Two announcements from the world of social media: one terrific, the other troubling.
First, the good news. Twitter has hired Candi Castleberry Singleton as its new VP of diversity and inclusion, filling a spot that’s been vacant since February. The company took its time, and it paid off: By all accounts, Singleton is a treasure. She's the founder of the Dignity & Respect Campaign, a behavior-based leadership initiative that helps individuals and organizations become more culturally aware, she also has experience helping large corporations drive diversity, having held major roles at Sun Microsystems and Motorola.
And now for the not so great news. This morning, the investigative media outlet ProPublica published an in-depth examination of internal documents that shed light on the algorithms Facebook uses to distinguish between hate speech and legitimate political speech. Here’s a tidbit:
Over the past decade, the company has developed hundreds of rules, drawing elaborate distinctions between what should and shouldn’t be allowed, in an effort to make the site a safe place for its nearly 2 billion users. The issue of how Facebook monitors this content has become increasingly prominent in recent months, with the rise of “fake news” — fabricated stories that circulated on Facebook like “Pope Francis Shocks the World, Endorses Donald Trump For President, Releases Statement” — and growing concern that terrorists are using social media for recruitment.
While Facebook was credited during the 2010-2011 “Arab Spring” with facilitating uprisings against authoritarian regimes, the documents suggest that, at least in some instances, the company’s hate-speech rules tend to favor elites and governments over grassroots activists and racial minorities. In so doing, they serve the business interests of the global company, which relies on national governments not to block its service to their citizens.
The entire report is a must-read, but I predict the conversations consuming your feeds today will center on a single document - the one that trains content reviewers in the fine art of applying the company’s hate algorithm.
From the report:
The slide identifies three groups: female drivers, black children and white men. It asks: Which group is protected from hate speech? The correct answer: white men.
Facebook’s rationale, which the company is prepared to defend, is that accounts should be censured when attacks are directed at “protected categories” - based on race, sex, gender identity, religious affiliation, national origin, ethnicity, sexual orientation and serious disability/disease. The first two examples are considered “subsets” of protected categories because only one of the two identifiers is considered protected. Female is protected, drivers are not. In the global world of Facebook where everything should be fair, attacks on white men are deleted because both traits are considered protected categories.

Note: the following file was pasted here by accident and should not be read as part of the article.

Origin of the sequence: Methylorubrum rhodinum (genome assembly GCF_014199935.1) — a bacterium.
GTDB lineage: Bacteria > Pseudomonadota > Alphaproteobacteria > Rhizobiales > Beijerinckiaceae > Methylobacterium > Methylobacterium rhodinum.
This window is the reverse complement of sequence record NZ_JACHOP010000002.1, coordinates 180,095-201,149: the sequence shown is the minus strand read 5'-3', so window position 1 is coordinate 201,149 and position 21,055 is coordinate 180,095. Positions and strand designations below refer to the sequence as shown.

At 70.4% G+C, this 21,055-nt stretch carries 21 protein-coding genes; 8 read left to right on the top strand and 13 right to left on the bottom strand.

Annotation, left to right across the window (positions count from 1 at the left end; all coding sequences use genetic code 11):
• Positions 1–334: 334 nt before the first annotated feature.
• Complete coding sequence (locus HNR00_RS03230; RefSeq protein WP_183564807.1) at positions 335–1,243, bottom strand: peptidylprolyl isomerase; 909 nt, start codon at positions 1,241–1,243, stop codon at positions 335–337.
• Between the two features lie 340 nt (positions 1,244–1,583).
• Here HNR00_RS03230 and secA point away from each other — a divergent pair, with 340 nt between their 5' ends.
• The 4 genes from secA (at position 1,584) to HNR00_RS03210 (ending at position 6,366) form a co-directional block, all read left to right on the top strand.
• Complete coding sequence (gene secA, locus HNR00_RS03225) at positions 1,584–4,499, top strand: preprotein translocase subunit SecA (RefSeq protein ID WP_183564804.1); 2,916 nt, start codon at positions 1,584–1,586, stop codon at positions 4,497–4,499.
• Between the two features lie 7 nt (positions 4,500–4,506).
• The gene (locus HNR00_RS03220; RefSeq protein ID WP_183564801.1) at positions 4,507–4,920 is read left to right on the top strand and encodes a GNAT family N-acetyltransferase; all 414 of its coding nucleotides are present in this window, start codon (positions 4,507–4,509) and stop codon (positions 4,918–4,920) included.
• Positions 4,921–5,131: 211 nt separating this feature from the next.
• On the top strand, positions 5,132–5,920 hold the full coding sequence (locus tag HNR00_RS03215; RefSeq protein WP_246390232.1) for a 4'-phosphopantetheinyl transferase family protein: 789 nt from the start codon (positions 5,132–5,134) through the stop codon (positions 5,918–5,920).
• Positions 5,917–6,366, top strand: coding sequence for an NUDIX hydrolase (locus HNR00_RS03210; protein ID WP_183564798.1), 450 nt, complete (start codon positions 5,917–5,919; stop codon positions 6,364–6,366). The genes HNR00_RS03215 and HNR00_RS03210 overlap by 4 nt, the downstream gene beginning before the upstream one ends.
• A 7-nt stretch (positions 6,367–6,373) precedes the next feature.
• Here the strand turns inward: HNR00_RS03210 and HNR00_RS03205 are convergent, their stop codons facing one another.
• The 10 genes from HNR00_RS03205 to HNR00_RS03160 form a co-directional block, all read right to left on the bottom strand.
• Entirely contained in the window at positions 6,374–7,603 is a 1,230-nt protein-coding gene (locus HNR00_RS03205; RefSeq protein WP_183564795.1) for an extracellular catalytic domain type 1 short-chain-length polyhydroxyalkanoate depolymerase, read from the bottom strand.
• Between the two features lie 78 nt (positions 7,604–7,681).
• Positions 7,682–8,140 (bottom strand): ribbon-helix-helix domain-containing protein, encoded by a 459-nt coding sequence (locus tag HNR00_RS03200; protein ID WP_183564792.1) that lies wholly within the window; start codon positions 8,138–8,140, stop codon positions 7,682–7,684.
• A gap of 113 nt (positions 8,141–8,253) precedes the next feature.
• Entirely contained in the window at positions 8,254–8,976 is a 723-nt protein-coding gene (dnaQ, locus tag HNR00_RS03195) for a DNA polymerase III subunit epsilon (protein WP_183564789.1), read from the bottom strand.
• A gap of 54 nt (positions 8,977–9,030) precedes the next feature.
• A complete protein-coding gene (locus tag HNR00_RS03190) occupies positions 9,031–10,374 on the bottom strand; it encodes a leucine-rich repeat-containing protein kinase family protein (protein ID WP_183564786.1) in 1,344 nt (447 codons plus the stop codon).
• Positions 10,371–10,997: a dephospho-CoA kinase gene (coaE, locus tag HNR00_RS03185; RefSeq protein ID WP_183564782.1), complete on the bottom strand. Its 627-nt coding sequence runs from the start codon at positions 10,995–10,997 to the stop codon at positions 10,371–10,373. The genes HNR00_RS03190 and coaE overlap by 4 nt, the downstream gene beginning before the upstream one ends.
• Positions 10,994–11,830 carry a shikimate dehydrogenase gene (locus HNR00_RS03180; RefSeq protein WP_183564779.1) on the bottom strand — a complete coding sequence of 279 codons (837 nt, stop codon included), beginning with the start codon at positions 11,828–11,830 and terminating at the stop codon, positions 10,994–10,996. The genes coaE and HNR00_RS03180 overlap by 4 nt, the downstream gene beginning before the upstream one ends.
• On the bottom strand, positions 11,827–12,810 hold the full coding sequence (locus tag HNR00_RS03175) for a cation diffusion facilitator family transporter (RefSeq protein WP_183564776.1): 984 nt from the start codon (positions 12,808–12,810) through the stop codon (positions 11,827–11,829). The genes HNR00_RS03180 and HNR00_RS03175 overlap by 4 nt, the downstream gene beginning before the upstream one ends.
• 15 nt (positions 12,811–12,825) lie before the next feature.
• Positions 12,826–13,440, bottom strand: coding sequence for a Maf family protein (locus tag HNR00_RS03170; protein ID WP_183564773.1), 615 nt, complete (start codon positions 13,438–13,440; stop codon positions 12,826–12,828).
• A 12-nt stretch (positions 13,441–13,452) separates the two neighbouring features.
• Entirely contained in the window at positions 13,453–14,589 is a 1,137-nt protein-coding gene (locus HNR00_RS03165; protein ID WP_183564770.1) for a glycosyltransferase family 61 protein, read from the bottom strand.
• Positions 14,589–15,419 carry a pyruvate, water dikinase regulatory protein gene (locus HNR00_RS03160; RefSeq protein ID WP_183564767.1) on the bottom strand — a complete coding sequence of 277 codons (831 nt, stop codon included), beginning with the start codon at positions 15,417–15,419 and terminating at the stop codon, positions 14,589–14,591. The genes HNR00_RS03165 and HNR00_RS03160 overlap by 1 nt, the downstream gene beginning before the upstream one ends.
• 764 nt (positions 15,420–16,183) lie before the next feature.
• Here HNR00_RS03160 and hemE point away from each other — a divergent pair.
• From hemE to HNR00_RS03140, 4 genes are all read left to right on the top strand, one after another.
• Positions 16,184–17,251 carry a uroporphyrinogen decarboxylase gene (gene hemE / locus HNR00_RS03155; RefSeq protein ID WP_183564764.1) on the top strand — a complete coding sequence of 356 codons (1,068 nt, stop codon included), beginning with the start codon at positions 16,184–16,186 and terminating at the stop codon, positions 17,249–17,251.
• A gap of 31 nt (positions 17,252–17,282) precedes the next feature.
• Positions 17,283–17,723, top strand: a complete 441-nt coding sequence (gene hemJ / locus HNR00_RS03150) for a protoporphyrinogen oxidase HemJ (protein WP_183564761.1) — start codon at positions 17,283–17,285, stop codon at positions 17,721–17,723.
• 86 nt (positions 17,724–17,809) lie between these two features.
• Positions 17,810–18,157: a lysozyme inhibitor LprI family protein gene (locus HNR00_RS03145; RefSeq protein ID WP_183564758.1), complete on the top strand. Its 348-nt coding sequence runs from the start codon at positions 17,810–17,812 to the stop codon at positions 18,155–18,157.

This explains why every activist you know who writes passionately, knowledgeably, and responsibly about white supremacy gets routinely blocked on Facebook.
Danielle Citron, a law professor and expert on information privacy at the University of Maryland told ProPublica that this color-blind approach will “protect the people who least need it and take it away from those who really need it.”
It certainly raises some big questions. Facebook just reached two billion users, an extraordinary achievement. But it also means that it has the weight of more than one-third of the world on its shoulders. Facebook's still imperfect attempts to police speech around the world should be everybody's business.
Study: Black girls are perceived as less innocent than white girls
It’s a tough read. The study from Georgetown, Girlhood Interrupted: The Erasure of Black Girls’ Childhood, expands on a 2014 study that focused on adult perceptions of black boys. The survey asked 325 adults from various racial and ethnic backgrounds about their perceptions, including stereotypes, of both white and black girls. Most adults thought that black girls seem older and in less need of protection than white girls of the same age, and that they knew more about sex. “What we found is that adults see black girls as less innocent and less in need of protection as white girls of the same age,” said the lead author in a statement.
Three Chicago police officers charged in the Laquan McDonald shooting case
Three current or former officers are facing serious criminal charges following an alleged, attempted cover-up to protect fellow officer Jason Van Dyke, who shot and killed Laquan McDonald in October 2014. The officers are accused of filing false accounts of the shooting, and for failing to interview witnesses who were set to contradict their version of events. Van Dyke was originally cleared of wrongdoing despite dashcam video that showed McDonald walking away from him at the time of the shooting. Van Dyke was later charged with first-degree murder just as the video, which showed him shooting McDonald sixteen times, was set to be made public.